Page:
Operative complications in HIV-infected women undergoing gynecologic surgery

C. A. Sewell, R. Derr, J. Anderson

Research output: Contribution to journalArticlepeer-review

14 Scopus citations


OBJECTIVE: To examine complications in HIV-positive women and controls undergoing gynecologic surgery and to evaluate the prognostic value of immune function for postoperative morbidity. STUDY DESIGN: A review of patients undergoing surgery by the gynecology faculty at the Johns Hopkins Medical Institutions from February 1994 through November 1998 was performed. Fifty-three HIV-positive women were matched with 58 controls. Information on demographics, medical conditions, indication for surgery, surgery, blood loss, length of stay, perioperative hemoglobins, postoperative white blood cell counts and complications was collected. Data on HIV clinical stage, immune function and use of HIV medications were collected for HIV-positive patients. Odds ratio and X 2 or two-sided t tests were used. Complication rates were also compared by CD4 counts and by HIV RNA levels. RESULTS: The only difference in demographics was by type of insurance (P < .001). Overall, 9 of 53 HIV-positive women had a complication as compared with 5 of 58 controls. There was no difference in the overall rate of complications or in specific complications, even when stratified by minor or major procedures. There were no differences between CD4 and HIV RNA groups for individual complications. CONCLUSION: The study found no differences in complications between HIV-positive and control patients and no association with immune status or viral load.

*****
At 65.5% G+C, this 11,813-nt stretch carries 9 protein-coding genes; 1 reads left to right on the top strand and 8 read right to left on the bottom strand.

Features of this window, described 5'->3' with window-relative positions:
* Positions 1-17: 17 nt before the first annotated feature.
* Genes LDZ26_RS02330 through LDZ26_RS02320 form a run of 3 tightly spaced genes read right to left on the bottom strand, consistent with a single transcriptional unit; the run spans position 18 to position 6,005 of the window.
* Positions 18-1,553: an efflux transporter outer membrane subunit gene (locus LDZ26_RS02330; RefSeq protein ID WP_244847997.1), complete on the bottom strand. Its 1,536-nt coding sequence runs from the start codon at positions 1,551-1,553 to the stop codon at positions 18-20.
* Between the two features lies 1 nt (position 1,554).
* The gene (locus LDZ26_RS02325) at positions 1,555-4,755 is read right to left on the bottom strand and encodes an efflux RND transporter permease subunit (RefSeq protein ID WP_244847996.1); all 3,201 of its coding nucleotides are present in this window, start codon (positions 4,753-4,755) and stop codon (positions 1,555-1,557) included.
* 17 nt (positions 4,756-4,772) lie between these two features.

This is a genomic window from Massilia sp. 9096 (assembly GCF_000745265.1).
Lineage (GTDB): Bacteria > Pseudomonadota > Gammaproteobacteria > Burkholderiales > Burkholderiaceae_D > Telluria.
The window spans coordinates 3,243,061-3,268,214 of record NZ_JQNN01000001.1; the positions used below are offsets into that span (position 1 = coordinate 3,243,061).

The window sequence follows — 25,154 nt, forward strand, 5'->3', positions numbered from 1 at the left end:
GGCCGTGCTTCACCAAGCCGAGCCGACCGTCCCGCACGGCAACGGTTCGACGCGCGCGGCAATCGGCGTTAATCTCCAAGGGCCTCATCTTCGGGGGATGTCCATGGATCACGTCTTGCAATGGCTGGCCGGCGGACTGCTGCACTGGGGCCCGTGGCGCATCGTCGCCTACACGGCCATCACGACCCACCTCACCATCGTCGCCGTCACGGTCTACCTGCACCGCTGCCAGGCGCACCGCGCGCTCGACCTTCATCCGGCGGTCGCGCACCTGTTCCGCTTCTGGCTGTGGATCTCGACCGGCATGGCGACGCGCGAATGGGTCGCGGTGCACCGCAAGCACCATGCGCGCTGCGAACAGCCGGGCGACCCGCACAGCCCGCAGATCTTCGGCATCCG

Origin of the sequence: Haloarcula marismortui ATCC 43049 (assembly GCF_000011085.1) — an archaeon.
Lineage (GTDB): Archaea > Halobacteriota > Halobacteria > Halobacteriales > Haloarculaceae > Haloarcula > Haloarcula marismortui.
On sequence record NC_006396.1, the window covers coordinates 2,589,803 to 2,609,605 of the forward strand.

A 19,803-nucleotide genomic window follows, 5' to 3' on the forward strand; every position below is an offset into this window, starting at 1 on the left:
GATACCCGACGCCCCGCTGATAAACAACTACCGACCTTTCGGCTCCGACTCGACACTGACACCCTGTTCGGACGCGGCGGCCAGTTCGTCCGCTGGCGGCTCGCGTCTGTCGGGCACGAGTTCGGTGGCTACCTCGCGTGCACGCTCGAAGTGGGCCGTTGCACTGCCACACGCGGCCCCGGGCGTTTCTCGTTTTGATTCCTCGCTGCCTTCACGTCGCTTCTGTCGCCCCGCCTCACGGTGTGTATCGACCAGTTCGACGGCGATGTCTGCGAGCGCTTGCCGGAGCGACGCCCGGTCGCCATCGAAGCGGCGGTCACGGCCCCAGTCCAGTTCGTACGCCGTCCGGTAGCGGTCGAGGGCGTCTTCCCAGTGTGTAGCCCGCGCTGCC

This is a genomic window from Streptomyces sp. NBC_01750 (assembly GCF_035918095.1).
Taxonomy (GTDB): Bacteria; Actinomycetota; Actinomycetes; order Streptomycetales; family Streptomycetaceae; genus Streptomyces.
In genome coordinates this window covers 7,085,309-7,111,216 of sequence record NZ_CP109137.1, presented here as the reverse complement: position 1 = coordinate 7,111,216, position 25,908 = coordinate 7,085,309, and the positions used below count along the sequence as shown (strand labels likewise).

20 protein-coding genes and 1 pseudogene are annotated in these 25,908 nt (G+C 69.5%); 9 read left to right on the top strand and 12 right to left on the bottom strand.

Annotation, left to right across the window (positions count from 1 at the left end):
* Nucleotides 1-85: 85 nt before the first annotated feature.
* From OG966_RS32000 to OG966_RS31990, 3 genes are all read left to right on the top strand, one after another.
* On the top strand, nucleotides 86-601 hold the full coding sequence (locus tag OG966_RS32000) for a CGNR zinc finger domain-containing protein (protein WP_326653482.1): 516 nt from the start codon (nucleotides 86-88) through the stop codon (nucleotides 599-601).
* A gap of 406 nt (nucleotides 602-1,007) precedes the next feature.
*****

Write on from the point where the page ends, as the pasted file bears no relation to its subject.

Original languageEnglish (US)
Pages (from-to)199-204
Number of pages6
JournalJournal of Reproductive Medicine for the Obstetrician and Gynecologist
Issue number3
StatePublished - 2001


  • Gynecological surgical procedures
  • HIV
  • Postoperative complications

ASJC Scopus subject areas

  • Reproductive Medicine
  • Obstetrics and Gynecology


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